The New right architects of this counter-revolution, of which the Conservative MP was a part, Keith Joseph, one of Thatcher’s most trusted advisers, argued that egalitarianism had gone too far. Britain, they argued, now needed a heavy dose of inequality to drive a more vibrant economy.
Far from the economic resurgence they envisioned, the effect of this change brought a new golden age for the wealthy. This has come at the cost of a reversal of social gains, a deterioration in the life chances of many ordinary citizens and a more crisis-ridden economy.
Many of the huge personal fortunes at the top — amassed since the 1980s — have largely been unearned. As I have shown, they are less a reward for new wealth and value creation than the proceeds of the upward extraction of existing wealth and corporate assets. Mining, which was commonplace in Victorianback from the 1980s.
Contemporary examples of wealth extraction include manipulate corporate balance sheets, skimming returns from financial transactions (a process known asdealer’s take”) and the growth of monopolistic and anti-competitive behavior by powerful corporations.
Extraction has been used to deliver excessive rates of return, increasing executive and investor rewards, rather than increasing business investment, long-term sustainability, and productivity. From 2014 to 2018, FTSE 100 companies net profits generated of £551bn, but returned £442bn to shareholders, leaving a much smaller proportion for wages and private investment. This resulted in the steady decline in the share of the economy going to wages, down from the higher levels reached after the war.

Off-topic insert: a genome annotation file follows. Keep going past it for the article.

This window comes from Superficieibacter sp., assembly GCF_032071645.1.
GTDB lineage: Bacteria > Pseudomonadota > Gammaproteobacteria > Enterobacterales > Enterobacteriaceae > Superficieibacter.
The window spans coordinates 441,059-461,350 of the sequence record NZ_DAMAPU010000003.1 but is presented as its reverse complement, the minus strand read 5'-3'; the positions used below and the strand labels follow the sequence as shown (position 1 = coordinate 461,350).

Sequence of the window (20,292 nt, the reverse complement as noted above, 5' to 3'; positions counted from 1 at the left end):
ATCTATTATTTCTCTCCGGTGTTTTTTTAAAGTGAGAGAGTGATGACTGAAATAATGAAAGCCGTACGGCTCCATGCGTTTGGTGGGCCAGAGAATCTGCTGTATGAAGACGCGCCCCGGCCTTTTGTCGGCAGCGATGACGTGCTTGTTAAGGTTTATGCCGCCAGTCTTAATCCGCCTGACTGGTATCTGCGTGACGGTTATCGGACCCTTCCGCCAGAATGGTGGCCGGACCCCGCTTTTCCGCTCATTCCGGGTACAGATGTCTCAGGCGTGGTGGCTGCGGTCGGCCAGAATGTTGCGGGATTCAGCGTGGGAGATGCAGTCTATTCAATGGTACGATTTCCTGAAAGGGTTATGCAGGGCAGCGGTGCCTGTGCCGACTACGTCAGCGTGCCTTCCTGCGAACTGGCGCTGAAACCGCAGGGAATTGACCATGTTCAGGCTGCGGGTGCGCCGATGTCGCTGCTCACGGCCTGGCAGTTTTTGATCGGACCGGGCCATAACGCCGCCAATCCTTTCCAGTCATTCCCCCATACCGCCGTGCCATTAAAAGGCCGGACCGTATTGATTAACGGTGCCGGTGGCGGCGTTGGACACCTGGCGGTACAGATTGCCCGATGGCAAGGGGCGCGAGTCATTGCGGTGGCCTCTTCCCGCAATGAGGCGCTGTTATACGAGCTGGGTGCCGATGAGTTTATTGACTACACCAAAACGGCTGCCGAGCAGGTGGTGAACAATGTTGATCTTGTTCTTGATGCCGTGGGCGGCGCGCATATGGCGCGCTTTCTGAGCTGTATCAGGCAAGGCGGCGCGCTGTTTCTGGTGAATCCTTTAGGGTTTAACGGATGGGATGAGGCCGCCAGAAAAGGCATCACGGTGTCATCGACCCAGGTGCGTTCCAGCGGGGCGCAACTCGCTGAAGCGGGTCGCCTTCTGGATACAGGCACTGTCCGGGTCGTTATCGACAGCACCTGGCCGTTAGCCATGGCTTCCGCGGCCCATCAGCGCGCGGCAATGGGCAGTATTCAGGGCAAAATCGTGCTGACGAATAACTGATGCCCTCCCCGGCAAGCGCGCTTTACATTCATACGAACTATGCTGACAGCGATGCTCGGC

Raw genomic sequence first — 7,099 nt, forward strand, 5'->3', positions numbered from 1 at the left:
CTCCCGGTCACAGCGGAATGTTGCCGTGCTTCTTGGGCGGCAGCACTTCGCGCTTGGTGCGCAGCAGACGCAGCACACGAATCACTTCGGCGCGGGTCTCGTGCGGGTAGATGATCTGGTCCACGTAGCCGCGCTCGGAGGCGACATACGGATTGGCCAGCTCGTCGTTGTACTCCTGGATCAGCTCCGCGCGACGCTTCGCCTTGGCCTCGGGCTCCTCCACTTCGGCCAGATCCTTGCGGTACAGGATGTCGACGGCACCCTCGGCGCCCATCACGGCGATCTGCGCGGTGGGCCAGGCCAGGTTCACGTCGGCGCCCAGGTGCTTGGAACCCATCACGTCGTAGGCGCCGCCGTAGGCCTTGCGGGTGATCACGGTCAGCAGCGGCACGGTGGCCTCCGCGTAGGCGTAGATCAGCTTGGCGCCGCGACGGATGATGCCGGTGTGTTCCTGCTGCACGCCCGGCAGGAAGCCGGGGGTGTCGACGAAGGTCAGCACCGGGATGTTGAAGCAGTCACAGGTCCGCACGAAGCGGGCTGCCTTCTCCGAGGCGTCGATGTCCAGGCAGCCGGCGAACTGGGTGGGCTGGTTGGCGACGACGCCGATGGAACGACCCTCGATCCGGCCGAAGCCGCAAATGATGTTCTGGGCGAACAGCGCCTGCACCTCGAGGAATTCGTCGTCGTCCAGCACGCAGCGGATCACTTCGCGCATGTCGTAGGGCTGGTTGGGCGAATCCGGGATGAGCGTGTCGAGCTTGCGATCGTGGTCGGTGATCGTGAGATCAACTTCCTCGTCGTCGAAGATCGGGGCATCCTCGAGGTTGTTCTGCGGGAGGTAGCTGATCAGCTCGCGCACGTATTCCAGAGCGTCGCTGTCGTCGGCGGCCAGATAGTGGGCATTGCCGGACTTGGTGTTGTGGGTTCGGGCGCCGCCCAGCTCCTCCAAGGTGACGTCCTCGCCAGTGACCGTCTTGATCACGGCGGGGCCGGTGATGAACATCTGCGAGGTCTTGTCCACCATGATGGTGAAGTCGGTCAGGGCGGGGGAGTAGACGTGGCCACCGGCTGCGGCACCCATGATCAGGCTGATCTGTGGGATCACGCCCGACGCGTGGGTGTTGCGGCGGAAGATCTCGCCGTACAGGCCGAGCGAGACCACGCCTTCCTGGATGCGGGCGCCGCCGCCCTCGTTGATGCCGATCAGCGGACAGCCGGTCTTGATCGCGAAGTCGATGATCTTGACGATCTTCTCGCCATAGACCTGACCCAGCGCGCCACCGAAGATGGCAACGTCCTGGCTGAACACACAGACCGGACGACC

A influential study by the International Monetary Fund concluded that high levels of inequality are associated with fragile economies and low growth. One of the main reasons for this is a perverse system of incentives that makes it more attractive for leaders to line their pockets than to build for the future. As Economist Andrew Smithers notedthis contributes to the low-wage, low-skilled and low-productivity UK economy.
Rising inequality has also been shown to have significant negative social consequences. The voting gap between rich and poor groups narrowed from four percentage points in the 1987 general election to 22% in 2010. This has been fostered by political alienation and what political scientist Colin Crouch has called “post-democracy”.
In the decade before COVID, the hole in mortality rates between those living in the most and least deprived areas has widened. It is now 9.7 years younger for men and 7.9 years for women.
Rebuilding Britain’s fractured society depends on a return to post-war egalitarianism. This means a set of pro-equality measures for modern times that increase income and wealth, but also lower the ceiling. These measures should include a more generous benefit system financed by a more progressive tax system. They should also include the constant reconstruction of the social state.
Tackling widespread corporate extraction would do more to strengthen the economy for all. Some of Britain’s towering mountain of private wealth should also be harnessed for the common good, with all having a stake in economic progress through a citizen-owned society. wealth fund.